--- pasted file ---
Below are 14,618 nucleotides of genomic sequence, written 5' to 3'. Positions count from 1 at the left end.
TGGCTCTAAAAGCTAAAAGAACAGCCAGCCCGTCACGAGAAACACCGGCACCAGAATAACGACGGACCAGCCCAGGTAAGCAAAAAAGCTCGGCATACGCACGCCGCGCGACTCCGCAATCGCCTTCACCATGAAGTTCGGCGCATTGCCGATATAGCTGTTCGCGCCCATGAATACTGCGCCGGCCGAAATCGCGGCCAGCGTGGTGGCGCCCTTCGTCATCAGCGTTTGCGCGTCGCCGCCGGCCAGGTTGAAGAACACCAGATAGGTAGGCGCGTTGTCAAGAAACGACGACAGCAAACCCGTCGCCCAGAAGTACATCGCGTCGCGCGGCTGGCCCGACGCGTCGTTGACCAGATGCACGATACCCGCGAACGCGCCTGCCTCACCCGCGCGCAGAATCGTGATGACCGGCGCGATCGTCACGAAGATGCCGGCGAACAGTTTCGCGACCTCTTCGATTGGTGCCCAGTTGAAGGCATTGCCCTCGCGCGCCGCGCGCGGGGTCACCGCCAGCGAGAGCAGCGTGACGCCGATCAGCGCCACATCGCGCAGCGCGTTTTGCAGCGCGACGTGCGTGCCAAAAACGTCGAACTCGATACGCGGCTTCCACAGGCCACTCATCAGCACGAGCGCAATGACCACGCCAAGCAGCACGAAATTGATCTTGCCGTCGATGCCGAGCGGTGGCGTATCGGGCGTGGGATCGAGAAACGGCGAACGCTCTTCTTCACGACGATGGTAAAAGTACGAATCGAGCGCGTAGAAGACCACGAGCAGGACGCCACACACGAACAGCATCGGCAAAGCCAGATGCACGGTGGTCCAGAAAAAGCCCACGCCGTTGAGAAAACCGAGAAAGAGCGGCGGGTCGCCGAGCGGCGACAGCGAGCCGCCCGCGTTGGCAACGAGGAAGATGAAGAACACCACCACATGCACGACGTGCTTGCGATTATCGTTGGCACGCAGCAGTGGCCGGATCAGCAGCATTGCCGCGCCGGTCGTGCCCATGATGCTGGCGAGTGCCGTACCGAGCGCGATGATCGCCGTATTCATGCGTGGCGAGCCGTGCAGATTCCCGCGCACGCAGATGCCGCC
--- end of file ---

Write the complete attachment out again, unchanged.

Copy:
Below are 14,618 nucleotides of genomic sequence, written 5' to 3'. Positions count from 1 at the left end.
TGGCTCTAAAAGCTAAAAGAACAGCCAGCCCGTCACGAGAAACACCGGCACCAGAATAACGACGGACCAGCCCAGGTAAGCAAAAAAGCTCGGCATACGCACGCCGCGCGACTCCGCAATCGCCTTCACCATGAAGTTCGGCGCATTGCCGATATAGCTGTTCGCGCCCATGAATACTGCGCCGGCCGAAATCGCGGCCAGCGTGGTGGCGCCCTTCGTCATCAGCGTTTGCGCGTCGCCGCCGGCCAGGTTGAAGAACACCAGATAGGTAGGCGCGTTGTCAAGAAACGACGACAGCAAACCCGTCGCCCAGAAGTACATCGCGTCGCGCGGCTGGCCCGACGCGTCGTTGACCAGATGCACGATACCCGCGAACGCGCCTGCCTCACCCGCGCGCAGAATCGTGATGACCGGCGCGATCGTCACGAAGATGCCGGCGAACAGTTTCGCGACCTCTTCGATTGGTGCCCAGTTGAAGGCATTGCCCTCGCGCGCCGCGCGCGGGGTCACCGCCAGCGAGAGCAGCGTGACGCCGATCAGCGCCACATCGCGCAGCGCGTTTTGCAGCGCGACGTGCGTGCCAAAAACGTCGAACTCGATACGCGGCTTCCACAGGCCACTCATCAGCACGAGCGCAATGACCACGCCAAGCAGCACGAAATTGATCTTGCCGTCGATGCCGAGCGGTGGCGTATCGGGCGTGGGATCGAGAAACGGCGAACGCTCTTCTTCACGACGATGGTAAAAGTACGAATCGAGCGCGTAGAAGACCACGAGCAGGACGCCACACACGAACAGCATCGGCAAAGCCAGATGCACGGTGGTCCAGAAAAAGCCCACGCCGTTGAGAAAACCGAGAAAGAGCGGCGGGTCGCCGAGCGGCGACAGCGAGCCGCCCGCGTTGGCAACGAGGAAGATGAAGAACACCACCACATGCACGACGTGCTTGCGATTATCGTTGGCACGCAGCAGTGGCCGGATCAGCAGCATTGCCGCGCCGGTCGTGCCCATGATGCTGGCGAGTGCCGTACCGAGCGCGATGATCGCCGTATTCATGCGTGGCGAGCCGTGCAGATTCCCGCGCACGCAGATGCCGCC